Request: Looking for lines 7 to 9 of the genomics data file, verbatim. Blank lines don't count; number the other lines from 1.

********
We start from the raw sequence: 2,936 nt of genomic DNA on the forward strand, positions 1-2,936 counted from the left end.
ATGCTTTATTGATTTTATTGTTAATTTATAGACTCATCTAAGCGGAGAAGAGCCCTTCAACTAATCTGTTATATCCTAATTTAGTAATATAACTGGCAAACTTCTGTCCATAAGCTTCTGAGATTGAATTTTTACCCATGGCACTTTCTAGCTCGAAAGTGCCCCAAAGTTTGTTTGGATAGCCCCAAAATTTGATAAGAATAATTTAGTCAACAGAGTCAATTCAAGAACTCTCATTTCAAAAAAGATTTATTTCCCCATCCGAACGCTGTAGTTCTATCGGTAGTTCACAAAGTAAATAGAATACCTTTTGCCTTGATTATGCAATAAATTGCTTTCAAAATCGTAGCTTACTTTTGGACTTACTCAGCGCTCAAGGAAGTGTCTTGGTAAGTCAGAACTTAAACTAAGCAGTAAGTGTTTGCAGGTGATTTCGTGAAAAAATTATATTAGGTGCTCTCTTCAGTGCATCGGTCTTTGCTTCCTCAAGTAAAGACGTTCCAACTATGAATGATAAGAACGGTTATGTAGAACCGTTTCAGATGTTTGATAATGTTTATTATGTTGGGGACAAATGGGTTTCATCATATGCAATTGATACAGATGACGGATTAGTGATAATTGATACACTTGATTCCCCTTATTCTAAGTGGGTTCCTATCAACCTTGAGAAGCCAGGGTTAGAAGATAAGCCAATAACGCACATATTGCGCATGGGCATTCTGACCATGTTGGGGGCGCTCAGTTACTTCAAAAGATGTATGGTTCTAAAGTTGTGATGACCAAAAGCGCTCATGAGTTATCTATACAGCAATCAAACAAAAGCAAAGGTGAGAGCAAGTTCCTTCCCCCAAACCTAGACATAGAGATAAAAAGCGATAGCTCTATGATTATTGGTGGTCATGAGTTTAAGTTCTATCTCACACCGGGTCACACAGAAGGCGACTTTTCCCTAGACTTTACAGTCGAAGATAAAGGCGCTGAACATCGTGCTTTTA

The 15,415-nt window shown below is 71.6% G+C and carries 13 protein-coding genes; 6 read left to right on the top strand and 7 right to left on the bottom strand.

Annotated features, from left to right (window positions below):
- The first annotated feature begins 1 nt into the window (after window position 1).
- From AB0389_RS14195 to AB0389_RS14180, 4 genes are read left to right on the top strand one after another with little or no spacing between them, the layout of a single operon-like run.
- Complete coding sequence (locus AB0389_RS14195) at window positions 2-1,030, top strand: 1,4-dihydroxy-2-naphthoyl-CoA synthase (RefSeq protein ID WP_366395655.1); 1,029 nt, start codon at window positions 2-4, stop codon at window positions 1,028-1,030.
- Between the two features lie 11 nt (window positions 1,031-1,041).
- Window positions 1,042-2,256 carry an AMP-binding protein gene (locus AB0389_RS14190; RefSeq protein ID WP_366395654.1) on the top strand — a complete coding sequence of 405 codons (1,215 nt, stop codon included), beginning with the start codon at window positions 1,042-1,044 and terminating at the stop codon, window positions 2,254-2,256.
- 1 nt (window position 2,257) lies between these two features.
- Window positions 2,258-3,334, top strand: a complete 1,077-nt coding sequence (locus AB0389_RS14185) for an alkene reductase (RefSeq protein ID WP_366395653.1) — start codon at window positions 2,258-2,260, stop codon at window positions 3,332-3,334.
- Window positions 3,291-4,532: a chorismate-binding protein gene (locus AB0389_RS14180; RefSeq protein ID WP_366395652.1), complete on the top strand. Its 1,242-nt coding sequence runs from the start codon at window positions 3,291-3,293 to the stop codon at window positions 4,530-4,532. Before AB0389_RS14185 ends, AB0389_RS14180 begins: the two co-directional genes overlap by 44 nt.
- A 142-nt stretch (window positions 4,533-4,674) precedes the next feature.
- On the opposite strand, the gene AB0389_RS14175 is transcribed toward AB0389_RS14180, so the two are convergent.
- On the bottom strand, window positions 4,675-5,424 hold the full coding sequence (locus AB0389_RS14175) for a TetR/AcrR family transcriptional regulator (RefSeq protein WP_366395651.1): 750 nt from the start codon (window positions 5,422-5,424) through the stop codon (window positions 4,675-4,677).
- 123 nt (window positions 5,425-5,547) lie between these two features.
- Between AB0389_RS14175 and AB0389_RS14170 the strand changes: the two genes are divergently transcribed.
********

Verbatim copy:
- Complete coding sequence (locus AB0389_RS14195) at window positions 2-1,030, top strand: 1,4-dihydroxy-2-naphthoyl-CoA synthase (RefSeq protein ID WP_366395655.1); 1,029 nt, start codon at window positions 2-4, stop codon at window positions 1,028-1,030.
- Between the two features lie 11 nt (window positions 1,031-1,041).
- Window positions 1,042-2,256 carry an AMP-binding protein gene (locus AB0389_RS14190; RefSeq protein ID WP_366395654.1) on the top strand — a complete coding sequence of 405 codons (1,215 nt, stop codon included), beginning with the start codon at window positions 1,042-1,044 and terminating at the stop codon, window positions 2,254-2,256.